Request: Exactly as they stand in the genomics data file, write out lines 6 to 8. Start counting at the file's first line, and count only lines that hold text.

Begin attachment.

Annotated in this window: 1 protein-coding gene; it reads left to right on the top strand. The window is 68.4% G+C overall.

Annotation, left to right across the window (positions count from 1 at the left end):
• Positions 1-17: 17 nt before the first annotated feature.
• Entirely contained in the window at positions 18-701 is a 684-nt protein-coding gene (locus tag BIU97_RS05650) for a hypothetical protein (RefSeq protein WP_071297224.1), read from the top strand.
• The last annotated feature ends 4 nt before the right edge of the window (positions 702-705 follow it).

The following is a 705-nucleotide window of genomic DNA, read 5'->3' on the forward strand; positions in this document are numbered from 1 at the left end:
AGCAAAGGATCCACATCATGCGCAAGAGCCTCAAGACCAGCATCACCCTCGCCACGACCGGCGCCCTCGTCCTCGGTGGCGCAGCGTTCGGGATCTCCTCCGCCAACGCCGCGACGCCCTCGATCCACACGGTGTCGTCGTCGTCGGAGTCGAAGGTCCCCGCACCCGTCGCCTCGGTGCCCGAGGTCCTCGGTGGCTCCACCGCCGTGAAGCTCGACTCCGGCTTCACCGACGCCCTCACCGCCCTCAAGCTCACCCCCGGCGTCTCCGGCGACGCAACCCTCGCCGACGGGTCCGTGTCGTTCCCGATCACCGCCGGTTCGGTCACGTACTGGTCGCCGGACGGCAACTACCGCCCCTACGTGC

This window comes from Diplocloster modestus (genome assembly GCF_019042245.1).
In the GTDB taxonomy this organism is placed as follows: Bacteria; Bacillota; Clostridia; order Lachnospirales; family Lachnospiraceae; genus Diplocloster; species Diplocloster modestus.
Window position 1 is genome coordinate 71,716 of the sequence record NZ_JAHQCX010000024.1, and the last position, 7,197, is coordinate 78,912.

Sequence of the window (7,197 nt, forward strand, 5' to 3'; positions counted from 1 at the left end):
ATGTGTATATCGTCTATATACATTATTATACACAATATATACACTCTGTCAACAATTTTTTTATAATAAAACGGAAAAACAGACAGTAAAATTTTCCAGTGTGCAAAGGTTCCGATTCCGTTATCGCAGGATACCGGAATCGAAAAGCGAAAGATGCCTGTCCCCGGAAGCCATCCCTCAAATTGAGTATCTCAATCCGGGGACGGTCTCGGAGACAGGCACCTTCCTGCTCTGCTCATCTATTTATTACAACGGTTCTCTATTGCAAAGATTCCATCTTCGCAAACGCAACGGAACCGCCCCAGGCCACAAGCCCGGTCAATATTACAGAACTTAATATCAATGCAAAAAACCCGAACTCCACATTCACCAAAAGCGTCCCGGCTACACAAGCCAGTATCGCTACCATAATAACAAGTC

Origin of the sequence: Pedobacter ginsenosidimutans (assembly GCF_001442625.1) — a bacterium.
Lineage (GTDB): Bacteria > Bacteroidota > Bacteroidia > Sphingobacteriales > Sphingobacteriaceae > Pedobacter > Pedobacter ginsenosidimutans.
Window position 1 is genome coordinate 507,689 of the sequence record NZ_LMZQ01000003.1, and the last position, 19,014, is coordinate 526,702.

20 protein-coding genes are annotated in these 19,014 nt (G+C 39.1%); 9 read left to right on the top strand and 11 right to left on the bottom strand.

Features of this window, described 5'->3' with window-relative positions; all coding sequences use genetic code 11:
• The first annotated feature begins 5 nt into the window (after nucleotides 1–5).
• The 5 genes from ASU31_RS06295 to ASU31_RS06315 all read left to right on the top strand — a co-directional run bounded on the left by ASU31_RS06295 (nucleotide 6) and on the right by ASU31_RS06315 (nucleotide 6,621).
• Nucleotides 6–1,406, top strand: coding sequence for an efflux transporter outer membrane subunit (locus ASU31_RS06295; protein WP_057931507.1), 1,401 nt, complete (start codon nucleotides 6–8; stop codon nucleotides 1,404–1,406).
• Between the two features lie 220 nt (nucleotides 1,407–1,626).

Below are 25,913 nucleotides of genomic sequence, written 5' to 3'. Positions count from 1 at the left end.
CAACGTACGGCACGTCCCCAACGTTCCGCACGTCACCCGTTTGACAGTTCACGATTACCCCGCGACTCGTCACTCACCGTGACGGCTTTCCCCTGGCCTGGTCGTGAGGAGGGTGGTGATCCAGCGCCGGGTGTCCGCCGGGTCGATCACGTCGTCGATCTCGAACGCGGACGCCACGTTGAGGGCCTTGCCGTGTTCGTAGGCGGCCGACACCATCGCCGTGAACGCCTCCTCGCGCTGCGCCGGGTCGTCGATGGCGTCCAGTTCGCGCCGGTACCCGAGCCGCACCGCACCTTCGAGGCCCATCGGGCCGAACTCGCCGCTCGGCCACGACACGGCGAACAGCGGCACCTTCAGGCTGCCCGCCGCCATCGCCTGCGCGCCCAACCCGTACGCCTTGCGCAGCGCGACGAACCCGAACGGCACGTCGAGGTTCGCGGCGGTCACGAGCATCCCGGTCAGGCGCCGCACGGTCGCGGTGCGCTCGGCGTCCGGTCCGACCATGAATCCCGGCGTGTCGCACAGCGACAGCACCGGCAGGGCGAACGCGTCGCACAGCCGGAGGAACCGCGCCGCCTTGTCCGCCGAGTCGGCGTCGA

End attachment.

The following is a 705-nucleotide window of genomic DNA, read 5'->3' on the forward strand; positions in this document are numbered from 1 at the left end:
AGCAAAGGATCCACATCATGCGCAAGAGCCTCAAGACCAGCATCACCCTCGCCACGACCGGCGCCCTCGTCCTCGGTGGCGCAGCGTTCGGGATCTCCTCCGCCAACGCCGCGACGCCCTCGATCCACACGGTGTCGTCGTCGTCGGAGTCGAAGGTCCCCGCACCCGTCGCCTCGGTGCCCGAGGTCCTCGGTGGCTCCACCGCCGTGAAGCTCGACTCCGGCTTCACCGACGCCCTCACCGCCCTCAAGCTCACCCCCGGCGTCTCCGGCGACGCAACCCTCGCCGACGGGTCCGTGTCGTTCCCGATCACCGCCGGTTCGGTCACGTACTGGTCGCCGGACGGCAACTACCGCCCCTACGTGC

This window comes from Diplocloster modestus (genome assembly GCF_019042245.1).